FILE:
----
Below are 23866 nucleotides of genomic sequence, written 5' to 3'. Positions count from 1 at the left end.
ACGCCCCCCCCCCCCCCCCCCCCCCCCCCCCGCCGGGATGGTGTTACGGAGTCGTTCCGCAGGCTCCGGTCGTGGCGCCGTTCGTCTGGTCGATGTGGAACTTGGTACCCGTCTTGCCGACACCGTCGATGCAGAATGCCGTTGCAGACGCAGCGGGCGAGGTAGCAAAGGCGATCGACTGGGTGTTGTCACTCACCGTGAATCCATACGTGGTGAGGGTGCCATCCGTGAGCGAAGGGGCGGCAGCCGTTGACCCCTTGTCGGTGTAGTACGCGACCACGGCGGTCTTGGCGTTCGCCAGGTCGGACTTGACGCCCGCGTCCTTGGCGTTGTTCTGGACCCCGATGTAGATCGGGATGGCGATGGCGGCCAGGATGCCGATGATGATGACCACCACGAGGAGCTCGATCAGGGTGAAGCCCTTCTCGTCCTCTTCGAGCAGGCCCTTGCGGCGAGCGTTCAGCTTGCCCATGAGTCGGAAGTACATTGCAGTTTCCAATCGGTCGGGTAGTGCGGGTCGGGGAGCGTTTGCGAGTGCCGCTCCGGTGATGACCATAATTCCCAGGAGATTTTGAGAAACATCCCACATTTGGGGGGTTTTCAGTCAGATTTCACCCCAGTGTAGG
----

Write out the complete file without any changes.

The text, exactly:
Below are 23866 nucleotides of genomic sequence, written 5' to 3'. Positions count from 1 at the left end.
ACGCCCCCCCCCCCCCCCCCCCCCCCCCCCCGCCGGGATGGTGTTACGGAGTCGTTCCGCAGGCTCCGGTCGTGGCGCCGTTCGTCTGGTCGATGTGGAACTTGGTACCCGTCTTGCCGACACCGTCGATGCAGAATGCCGTTGCAGACGCAGCGGGCGAGGTAGCAAAGGCGATCGACTGGGTGTTGTCACTCACCGTGAATCCATACGTGGTGAGGGTGCCATCCGTGAGCGAAGGGGCGGCAGCCGTTGACCCCTTGTCGGTGTAGTACGCGACCACGGCGGTCTTGGCGTTCGCCAGGTCGGACTTGACGCCCGCGTCCTTGGCGTTGTTCTGGACCCCGATGTAGATCGGGATGGCGATGGCGGCCAGGATGCCGATGATGATGACCACCACGAGGAGCTCGATCAGGGTGAAGCCCTTCTCGTCCTCTTCGAGCAGGCCCTTGCGGCGAGCGTTCAGCTTGCCCATGAGTCGGAAGTACATTGCAGTTTCCAATCGGTCGGGTAGTGCGGGTCGGGGAGCGTTTGCGAGTGCCGCTCCGGTGATGACCATAATTCCCAGGAGATTTTGAGAAACATCCCACATTTGGGGGGTTTTCAGTCAGATTTCACCCCAGTGTAGG